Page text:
France and Italy appeal to Syria to end repression

– The leaders of Italy and France made a joint appeal to Syria on Tuesday to end violence against demonstrators, and French President Nicolas Sarkozy said the situation in the country was “unacceptable.”

“Together we send a strong call to Damascus authorities to stop the violent repression of what are peaceful demonstrations and we ask all sides to act with moderation,” Prime Minister Silvio Berlusconi said at a joint news conference in Rome.

Syrian security forces have shot dead at least 400 civilians in their campaign to crush month-long pro-democracy protests, the Syrian human rights organization Sawasiah said on Tuesday.

“The situation has become unacceptable,” Sarkozy said, calling the demonstrations peaceful and saying the authorities should not send in the army to open fire on protesters.

Asked whether any international intervention might be possible in Syria, Sarkozy — who took a leading role in pushing for Western military action in Libya — said any action would require a U.N. Security Council resolution.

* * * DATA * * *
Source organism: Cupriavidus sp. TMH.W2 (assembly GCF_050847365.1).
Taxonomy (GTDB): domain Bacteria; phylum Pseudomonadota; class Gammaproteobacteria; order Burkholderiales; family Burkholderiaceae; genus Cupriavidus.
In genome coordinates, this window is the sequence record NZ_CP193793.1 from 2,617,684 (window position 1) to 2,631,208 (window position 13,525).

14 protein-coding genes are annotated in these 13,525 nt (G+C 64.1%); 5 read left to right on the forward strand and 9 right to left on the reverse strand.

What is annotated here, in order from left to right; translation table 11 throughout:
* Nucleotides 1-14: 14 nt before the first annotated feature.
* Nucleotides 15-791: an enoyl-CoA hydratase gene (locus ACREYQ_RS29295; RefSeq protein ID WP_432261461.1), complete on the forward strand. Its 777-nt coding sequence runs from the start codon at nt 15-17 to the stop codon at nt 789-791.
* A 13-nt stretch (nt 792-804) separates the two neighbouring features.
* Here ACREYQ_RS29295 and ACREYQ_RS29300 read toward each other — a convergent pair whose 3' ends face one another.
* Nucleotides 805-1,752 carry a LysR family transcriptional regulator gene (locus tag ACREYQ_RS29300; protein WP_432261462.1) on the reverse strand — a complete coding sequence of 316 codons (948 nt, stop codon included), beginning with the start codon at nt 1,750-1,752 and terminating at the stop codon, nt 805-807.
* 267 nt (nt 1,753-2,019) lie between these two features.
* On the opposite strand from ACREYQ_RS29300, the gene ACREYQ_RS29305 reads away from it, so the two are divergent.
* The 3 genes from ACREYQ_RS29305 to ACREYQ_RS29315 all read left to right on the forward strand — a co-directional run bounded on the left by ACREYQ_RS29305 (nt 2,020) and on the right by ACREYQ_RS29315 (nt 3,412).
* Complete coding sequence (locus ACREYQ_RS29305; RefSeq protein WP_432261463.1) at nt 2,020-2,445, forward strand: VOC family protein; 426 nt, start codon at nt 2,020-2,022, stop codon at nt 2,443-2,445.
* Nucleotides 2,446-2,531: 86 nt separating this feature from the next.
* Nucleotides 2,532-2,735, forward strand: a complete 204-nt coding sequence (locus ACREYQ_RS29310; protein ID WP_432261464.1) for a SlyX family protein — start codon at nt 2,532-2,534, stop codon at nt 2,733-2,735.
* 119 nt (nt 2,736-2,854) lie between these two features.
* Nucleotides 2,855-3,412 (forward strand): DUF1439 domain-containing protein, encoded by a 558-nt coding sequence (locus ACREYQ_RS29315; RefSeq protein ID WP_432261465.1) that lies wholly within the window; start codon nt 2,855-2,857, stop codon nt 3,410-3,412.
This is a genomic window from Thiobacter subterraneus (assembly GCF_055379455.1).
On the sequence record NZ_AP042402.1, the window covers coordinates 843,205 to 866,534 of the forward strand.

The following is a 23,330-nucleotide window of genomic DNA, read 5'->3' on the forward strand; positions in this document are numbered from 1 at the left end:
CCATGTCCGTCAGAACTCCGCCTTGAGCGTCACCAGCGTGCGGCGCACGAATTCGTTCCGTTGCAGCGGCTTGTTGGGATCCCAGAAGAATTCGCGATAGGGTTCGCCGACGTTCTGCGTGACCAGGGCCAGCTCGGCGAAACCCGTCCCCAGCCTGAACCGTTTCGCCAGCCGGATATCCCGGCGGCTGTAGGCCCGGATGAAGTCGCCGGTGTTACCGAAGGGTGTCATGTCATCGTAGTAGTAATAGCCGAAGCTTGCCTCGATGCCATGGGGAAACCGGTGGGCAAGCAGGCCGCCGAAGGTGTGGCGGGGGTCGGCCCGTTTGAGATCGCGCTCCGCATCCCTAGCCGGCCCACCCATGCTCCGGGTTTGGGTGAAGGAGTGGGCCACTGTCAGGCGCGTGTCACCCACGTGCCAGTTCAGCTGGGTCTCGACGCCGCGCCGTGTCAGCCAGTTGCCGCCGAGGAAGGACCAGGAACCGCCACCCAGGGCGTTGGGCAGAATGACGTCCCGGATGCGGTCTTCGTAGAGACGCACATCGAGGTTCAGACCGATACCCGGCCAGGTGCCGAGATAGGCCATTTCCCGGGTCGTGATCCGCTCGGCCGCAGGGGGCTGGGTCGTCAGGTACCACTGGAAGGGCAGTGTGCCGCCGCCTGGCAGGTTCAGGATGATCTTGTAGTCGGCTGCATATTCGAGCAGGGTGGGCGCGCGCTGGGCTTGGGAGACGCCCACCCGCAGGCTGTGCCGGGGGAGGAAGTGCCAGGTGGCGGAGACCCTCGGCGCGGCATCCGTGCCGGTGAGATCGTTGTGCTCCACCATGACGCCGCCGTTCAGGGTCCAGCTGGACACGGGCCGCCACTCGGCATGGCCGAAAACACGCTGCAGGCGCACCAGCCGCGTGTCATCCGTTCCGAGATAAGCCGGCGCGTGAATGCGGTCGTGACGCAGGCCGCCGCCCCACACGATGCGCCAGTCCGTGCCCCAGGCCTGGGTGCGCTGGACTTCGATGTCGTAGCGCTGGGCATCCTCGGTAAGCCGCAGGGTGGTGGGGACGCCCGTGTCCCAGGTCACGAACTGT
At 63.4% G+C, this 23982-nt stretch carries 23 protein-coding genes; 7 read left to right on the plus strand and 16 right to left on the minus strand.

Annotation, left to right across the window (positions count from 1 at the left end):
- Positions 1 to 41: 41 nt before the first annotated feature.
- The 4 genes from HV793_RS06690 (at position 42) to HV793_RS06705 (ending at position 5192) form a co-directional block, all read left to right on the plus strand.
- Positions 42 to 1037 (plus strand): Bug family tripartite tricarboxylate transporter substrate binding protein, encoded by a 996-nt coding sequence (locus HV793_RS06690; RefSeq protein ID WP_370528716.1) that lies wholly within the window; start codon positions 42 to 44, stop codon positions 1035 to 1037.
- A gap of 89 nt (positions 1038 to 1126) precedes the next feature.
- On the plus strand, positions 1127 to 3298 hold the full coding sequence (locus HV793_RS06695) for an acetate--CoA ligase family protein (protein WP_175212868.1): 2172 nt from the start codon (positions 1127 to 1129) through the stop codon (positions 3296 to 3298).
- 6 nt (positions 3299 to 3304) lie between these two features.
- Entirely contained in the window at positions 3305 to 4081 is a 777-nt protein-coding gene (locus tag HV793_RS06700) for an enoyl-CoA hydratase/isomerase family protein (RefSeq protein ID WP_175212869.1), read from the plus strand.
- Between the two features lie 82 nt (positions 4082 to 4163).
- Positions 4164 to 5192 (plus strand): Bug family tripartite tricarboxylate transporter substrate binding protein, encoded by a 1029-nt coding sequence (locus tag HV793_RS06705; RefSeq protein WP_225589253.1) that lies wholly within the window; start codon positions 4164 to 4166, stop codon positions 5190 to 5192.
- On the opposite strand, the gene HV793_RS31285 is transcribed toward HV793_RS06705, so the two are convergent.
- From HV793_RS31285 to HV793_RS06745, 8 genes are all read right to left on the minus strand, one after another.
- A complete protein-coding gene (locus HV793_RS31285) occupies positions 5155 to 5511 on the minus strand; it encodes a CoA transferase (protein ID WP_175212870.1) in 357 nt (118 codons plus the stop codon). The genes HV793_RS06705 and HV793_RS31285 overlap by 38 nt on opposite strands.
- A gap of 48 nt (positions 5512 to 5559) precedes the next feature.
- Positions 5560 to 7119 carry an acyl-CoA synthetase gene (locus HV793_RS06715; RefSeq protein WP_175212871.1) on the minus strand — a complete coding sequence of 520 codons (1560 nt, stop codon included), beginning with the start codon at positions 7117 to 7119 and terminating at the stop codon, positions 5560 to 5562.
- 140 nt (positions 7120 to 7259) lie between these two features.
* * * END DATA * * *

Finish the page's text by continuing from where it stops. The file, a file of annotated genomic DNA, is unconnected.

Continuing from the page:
He also said that “we are not going to intervene everywhere in the world and not all situations are necessarily the same.”

Sarkozy defended Western intervention against Libyan leader Muammar Gaddafi and said he was optimistic about the outcome, but refused to predict whether a solution might take months or even years.

“If we had not intervened in Benghazi, thousands if not tens of thousands of people would have been killed … It was a matter of hours, not days,” he said. “We are optimistic … I do not agree that we are in a stalemate,” he said, ruling out the use of Western troops on the ground.

The two leaders called for tighter EU border controls to control an influx of migrants from North Africa, and said the Schengen treaty, which removes many European Union border controls, should be modified temporarily to allow countries to deal with exceptional circumstances.

(Reporting by Silvia Aloisi; editing by Tim Pearce)

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